Organization of Calibration Tasks

The Image Calibration dialog organizes calibration tasks into 3 sections:

Data Frames vs Calibration Frames

Images from array detectors like CCD's are usually referred to as "frames". This has an historical basis in the use of television technology used both for acquiring and displaying 2-D images prior to the invention of the CCD. Raw image data to be quantitatively calibrated will contain calibration frames for correcting for the detector bias, dark, and flat field effects. Mira , or any other auto-calibration software, must be able to distinguish these different types of images in order to apply them in the proper way. Images can auto-identify themselves using the Image Type concept. The image type, or other method for identification, is entered on the Source Files tab of the Image Calibration dialog.

When calibrating images in Mira, the data frames may be opened from a display window or from files inside a folder. Master calibration images are usually opened from files, but pre-existing master bias, dark, and flat frames may also be selected from displayed images. When multiple master darks or master flats are used to accommodate different exposures or filters, a single calibration frame does not suffice, so you must specify the master files using a file name template (for example, 'master dark*.fts') or by using the resulting master frames that were created in the same procedure.


If the procedure opens a master calibration frame rather than creating it, then the master frame must be prepared to the proper degree. For example, a master flat opened from a file should be bias subtracted, dark corrected, normalized to 1.0, and stored as a 32-bit real type image.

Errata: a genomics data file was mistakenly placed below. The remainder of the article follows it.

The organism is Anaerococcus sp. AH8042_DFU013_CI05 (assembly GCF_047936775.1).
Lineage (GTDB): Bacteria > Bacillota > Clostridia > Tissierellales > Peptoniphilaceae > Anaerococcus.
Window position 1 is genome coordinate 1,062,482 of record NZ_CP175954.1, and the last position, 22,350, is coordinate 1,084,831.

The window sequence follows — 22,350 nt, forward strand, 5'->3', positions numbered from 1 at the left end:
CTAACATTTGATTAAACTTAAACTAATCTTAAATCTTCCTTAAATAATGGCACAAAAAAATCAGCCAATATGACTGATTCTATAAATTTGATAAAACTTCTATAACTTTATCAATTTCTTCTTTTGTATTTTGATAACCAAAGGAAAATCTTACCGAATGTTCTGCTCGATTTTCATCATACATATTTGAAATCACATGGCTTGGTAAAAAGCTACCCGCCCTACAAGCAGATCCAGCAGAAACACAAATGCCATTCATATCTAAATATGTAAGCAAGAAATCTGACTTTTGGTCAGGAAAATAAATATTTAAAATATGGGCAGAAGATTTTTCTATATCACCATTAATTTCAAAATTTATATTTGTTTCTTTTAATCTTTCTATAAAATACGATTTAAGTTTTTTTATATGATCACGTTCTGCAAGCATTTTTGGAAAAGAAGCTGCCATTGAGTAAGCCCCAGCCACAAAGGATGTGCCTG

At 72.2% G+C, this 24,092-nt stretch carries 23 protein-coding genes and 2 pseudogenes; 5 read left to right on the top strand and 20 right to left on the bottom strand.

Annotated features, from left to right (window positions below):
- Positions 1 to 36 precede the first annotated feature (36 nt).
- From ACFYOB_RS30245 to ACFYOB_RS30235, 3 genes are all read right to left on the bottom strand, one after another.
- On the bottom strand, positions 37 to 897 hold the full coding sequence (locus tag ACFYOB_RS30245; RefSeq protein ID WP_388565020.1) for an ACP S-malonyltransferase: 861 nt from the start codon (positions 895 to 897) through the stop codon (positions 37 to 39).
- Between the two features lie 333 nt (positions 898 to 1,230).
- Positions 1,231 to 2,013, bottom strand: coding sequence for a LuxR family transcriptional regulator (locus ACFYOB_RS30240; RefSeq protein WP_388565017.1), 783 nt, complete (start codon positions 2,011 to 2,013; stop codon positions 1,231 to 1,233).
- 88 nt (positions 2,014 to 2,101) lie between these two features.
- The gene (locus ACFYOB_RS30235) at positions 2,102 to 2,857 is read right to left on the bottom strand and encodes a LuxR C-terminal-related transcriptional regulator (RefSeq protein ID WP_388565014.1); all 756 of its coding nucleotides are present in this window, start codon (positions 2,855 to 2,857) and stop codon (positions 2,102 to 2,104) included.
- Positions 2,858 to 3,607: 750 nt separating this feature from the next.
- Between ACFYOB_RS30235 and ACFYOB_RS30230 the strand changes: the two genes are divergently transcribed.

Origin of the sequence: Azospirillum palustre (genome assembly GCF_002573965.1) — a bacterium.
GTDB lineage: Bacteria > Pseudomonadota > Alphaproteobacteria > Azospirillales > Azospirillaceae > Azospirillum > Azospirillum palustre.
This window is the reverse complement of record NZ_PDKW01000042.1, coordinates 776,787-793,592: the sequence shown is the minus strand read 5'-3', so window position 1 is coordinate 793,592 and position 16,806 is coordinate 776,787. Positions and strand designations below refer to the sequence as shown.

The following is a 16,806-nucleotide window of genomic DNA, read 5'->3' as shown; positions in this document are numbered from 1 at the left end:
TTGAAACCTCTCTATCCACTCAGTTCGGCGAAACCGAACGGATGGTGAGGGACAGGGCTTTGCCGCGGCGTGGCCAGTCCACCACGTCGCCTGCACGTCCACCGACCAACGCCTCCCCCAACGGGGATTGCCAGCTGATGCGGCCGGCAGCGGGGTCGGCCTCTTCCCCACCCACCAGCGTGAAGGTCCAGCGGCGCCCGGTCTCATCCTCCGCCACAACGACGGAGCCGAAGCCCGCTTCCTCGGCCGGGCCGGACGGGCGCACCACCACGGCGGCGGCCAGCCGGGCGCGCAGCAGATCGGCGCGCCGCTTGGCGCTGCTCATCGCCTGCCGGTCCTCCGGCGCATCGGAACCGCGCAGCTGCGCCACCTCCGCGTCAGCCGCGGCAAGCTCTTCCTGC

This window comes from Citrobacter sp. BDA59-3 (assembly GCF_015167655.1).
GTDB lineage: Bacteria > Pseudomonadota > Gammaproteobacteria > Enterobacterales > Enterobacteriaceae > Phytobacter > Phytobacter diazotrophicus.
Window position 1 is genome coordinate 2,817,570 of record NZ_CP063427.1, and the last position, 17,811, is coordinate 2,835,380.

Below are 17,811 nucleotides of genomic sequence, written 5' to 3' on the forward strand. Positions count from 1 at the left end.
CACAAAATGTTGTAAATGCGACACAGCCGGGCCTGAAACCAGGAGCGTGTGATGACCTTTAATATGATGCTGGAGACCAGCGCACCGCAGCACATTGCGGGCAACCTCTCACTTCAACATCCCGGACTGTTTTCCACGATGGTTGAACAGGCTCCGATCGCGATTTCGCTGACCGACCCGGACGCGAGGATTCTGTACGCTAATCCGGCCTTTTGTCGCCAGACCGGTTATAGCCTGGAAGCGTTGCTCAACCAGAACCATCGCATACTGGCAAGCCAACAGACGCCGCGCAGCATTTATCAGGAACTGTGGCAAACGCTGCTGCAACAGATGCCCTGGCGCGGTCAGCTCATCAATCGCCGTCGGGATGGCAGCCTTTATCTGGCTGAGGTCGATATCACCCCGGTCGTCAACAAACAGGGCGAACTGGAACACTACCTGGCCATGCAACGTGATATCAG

Saving Processing Parameters as a Profile

The calibration pipeline uses almost 500 settings to control all its options. Managing this configuration could be a nightmare without good organization and an easy way to save and retrieve settings. That is why this dialog uses a Profile Control to do the work for you. When you get all the preferences set as you want them, save them as a profile. You can have as many profiles as you want. Just select the profile from the list and all of the preferences are loaded for you.

Processing Images or Files

The target of the image calibration procedure can be images displayed in an Image Window or files in a folder. Specify your choice by clicking the appropriate bullet on the Image Calibration dialog:

Logging of Processing Messages

If the Verbose option is checked in the Processing Preferences dialog, Miralogs processing messages in a Text Editor window. The messages appear after the calibration task finishes. The log entry also lists the clock time at which each image was processed (see the sample below). If a calibration error occurs, Mira stops the procedure and lists the error message in the log. Since the calibration log uses a Mira Text Editor, you can save, edit, or print the messages in the normal way.

Compare the detailed messages above with the more streamlined messages of the Express Calibration command.

Related Topics

Procedure tab, Methods tab, Source Files tab, Processing Preferences, Image Types